The Labiotech team cares about lots of stuff like biotech, dogs, and keeping straws out of the noses of turtles. So here’s our latest team challenge: Plastic Free July! Who’s joining us?
Plastic is everywhere. It packages our food, it brushes our teeth, it brings us fire, and has many more handy dandy uses. It’s an incredible substance that’s durable, cheap, and lightweight. Humankind is in love.
So I’ve convinced the team that the turtles need us more than we need to drink out of a plastic straw. We’ll be giving up plastics cold turkey for the month of July. Place your bets on who will be the best plastic avoiding Labiotecher!
In 2015, a study found that 8 million metric tons of plastic ended up in our oceans, and it’s estimated that by 2025 it will be nearly 20 times this. This is a far bigger problem than just looking ugly and ruining your summer holiday. About 100,000 marine animals and around 1 million seabirds die each year because of plastic pollution.
Because of its durability, it doesn’t really break down. It breaks up (after 20 to 1000 years), making it a permanent pollution issue. The little particles they leave behind are known as “mermaid tears”. They float around the seas in their microscopic state and end up in the bellies of marine animals, which (if you decide to go for that diet), end up in your belly. That’s a bit toxic!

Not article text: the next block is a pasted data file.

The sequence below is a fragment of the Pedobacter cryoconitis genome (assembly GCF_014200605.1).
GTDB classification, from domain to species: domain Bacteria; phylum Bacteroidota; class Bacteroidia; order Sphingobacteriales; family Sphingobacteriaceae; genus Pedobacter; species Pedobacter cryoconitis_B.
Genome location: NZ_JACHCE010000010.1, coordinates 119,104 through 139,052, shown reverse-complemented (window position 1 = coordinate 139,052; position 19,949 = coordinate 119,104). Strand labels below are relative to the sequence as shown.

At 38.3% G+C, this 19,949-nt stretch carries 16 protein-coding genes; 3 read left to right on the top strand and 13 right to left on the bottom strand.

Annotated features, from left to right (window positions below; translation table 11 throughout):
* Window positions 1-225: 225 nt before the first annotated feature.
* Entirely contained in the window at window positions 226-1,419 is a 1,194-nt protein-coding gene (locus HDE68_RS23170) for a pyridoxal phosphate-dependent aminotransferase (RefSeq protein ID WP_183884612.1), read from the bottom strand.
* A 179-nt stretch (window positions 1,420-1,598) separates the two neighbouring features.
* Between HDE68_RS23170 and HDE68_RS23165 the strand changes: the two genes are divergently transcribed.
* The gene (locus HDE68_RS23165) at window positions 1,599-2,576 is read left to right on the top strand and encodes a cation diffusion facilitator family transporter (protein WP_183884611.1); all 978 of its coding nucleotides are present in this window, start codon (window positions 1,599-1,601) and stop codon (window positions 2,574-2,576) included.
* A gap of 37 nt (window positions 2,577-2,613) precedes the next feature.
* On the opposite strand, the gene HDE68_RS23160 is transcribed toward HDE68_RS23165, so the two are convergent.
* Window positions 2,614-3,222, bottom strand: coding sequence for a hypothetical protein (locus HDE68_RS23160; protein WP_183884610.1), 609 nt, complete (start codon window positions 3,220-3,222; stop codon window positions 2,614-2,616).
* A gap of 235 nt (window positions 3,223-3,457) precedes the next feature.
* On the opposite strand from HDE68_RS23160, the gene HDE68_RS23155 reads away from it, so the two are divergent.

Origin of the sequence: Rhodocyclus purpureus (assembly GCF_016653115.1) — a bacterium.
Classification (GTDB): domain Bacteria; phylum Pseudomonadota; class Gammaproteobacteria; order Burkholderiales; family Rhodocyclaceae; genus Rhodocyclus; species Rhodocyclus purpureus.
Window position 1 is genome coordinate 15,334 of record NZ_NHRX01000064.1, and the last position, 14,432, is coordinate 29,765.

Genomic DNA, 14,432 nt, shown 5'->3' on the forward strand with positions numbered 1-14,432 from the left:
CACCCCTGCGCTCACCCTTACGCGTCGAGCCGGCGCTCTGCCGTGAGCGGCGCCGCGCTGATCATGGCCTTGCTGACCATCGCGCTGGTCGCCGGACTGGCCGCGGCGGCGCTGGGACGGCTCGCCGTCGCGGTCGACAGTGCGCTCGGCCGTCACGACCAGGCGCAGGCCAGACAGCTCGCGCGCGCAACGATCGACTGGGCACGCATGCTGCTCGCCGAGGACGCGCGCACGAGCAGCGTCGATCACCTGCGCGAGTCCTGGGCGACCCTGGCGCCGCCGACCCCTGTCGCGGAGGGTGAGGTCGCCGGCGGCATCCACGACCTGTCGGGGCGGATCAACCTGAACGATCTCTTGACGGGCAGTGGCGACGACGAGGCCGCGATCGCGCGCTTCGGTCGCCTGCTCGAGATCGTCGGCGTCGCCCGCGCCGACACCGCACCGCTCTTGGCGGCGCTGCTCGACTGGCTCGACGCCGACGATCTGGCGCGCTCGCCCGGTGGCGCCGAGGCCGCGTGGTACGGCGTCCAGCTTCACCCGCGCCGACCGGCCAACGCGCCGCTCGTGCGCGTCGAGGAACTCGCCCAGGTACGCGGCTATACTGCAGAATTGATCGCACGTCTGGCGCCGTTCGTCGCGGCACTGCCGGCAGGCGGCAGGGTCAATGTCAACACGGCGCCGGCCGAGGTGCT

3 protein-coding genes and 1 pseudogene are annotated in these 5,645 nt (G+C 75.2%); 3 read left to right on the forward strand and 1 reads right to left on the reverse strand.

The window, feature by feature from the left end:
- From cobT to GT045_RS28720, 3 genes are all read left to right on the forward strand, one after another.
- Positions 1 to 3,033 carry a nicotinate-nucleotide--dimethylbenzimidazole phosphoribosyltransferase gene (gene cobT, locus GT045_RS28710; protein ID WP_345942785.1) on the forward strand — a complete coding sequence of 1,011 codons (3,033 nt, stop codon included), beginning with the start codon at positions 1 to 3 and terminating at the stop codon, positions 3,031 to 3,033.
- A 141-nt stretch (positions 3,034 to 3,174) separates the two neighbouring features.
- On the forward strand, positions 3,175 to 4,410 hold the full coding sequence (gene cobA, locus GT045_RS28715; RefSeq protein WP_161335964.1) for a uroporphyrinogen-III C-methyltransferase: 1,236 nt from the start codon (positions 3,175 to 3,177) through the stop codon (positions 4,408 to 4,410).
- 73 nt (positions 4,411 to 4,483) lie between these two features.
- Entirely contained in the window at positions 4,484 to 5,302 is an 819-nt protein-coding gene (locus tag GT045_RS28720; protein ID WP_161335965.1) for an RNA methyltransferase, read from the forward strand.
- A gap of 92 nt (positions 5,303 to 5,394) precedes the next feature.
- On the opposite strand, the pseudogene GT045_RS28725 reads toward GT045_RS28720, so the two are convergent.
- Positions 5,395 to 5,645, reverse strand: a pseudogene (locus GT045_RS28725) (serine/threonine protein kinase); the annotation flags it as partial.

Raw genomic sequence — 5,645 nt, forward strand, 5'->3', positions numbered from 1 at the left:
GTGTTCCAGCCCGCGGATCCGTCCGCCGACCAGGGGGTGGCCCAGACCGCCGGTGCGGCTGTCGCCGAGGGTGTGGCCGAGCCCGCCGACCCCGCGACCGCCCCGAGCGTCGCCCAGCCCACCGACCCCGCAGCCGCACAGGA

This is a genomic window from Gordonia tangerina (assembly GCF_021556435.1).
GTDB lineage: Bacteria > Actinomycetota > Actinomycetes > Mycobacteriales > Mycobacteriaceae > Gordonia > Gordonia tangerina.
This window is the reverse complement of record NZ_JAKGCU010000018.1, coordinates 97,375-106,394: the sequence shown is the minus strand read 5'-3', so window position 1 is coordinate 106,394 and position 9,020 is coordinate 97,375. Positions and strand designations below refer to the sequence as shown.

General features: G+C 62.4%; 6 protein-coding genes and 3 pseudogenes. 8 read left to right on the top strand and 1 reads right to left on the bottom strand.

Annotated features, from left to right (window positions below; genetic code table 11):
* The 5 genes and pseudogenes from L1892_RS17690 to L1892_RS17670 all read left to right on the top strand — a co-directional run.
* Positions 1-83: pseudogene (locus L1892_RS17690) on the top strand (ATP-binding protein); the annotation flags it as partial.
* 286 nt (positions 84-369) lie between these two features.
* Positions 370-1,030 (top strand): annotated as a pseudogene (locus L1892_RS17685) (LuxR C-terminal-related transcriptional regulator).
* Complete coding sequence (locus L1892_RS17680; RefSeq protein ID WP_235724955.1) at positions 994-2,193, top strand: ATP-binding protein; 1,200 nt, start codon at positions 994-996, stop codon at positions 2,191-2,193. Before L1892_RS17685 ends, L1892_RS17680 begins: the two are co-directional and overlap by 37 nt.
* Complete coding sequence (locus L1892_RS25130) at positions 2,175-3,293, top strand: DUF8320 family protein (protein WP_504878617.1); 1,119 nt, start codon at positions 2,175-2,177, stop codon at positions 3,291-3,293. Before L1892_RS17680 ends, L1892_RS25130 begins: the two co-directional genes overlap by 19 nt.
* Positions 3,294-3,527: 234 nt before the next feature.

Only 9% of all plastics ever made have been recycled (crazy!). Those that are, usually are bad quality, single-use items. Eventually, it all ends up on a landfill which then sits there in its unbiodegradable state becoming more and more of a blight on the environment.
There are so many other issues that could be included in here but there is enough to write a novel worthy of Proust, so I will leave you with some useful references (at the end of the article) so you can learn more and cry over the state of the poor world.
The biotech industry is very mindful of this issue and there are some pretty cool biotechs trying to make a difference. Carbios is making recyclable bioplastics and a technology to break down PET plastic fibers in textile waste, the University of Warwick is developing methods to find tiny bits of plastic in the ocean, and Avantium is converting plant waste into biobased plastic!
But what can we do as individuals to help this issue?
It’s time to be mindful of our consumption habits. Let’s avoid a Wall-E fiasco and start to take action! It may seem a bit daunting at first but by making a few changes, these inconveniences could really start to make a difference.
Here are some cool ideas from Plastic Free July to give you a kickstart:
So this is what the team is going to attempt to take on. It’s going to be tough and I foresee many mistakes. I’ll keep you updated on our journey and let me know if you decide to join us!
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